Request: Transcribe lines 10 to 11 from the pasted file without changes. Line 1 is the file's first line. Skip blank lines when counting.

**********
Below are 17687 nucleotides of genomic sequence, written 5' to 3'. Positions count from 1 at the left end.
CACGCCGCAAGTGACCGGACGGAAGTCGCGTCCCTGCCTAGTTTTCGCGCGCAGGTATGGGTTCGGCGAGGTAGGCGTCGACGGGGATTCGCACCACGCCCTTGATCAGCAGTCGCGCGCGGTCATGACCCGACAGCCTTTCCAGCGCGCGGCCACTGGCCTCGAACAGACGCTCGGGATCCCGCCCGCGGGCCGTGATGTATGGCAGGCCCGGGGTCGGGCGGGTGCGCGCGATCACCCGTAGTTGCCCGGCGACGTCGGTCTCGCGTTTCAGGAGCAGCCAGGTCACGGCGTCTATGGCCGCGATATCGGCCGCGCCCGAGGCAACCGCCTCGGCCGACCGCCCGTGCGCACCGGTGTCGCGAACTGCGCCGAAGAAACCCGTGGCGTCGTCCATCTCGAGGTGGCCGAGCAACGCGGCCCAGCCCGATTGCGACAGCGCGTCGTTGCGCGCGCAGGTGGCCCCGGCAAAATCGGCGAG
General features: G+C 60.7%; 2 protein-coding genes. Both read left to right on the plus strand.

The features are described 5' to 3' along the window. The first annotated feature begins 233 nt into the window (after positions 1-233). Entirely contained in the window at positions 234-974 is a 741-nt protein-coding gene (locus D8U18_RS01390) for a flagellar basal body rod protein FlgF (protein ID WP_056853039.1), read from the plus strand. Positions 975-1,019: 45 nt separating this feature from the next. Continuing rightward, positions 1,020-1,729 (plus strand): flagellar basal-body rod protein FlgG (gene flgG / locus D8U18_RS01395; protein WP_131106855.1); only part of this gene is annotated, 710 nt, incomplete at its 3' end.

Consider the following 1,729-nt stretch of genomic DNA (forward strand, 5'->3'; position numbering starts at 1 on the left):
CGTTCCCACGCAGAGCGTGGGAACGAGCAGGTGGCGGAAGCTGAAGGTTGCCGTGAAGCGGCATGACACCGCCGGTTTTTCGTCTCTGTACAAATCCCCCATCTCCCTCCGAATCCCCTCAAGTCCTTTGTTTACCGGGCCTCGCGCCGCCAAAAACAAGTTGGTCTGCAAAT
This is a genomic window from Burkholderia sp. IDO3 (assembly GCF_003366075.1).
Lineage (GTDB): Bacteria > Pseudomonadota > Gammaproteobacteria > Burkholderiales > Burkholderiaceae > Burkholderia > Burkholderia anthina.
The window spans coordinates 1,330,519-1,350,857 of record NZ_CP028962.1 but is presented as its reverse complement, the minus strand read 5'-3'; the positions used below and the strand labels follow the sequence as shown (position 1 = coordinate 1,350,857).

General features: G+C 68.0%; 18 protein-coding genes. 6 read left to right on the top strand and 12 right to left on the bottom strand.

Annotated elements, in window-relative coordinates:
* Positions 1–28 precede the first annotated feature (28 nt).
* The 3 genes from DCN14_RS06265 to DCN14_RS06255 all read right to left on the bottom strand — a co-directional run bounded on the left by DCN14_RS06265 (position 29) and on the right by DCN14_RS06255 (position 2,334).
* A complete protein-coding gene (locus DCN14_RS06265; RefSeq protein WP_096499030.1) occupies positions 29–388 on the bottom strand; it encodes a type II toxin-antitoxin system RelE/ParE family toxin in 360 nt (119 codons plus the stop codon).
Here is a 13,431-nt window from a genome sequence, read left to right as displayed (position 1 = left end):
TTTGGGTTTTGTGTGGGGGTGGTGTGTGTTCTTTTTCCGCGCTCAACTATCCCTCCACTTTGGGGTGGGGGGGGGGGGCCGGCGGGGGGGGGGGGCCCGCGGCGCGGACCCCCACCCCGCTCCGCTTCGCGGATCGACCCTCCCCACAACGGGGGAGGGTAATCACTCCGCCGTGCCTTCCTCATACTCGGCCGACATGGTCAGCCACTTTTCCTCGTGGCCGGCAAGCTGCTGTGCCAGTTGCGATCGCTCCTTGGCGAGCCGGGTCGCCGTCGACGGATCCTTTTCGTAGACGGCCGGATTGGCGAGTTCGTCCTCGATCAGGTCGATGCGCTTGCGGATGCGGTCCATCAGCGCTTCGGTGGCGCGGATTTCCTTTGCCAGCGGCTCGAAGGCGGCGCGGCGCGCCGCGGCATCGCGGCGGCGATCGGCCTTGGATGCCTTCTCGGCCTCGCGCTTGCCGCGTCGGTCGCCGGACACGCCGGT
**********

General features: G+C 68.0%; 18 protein-coding genes. 6 read left to right on the top strand and 12 right to left on the bottom strand.

Annotated elements, in window-relative coordinates: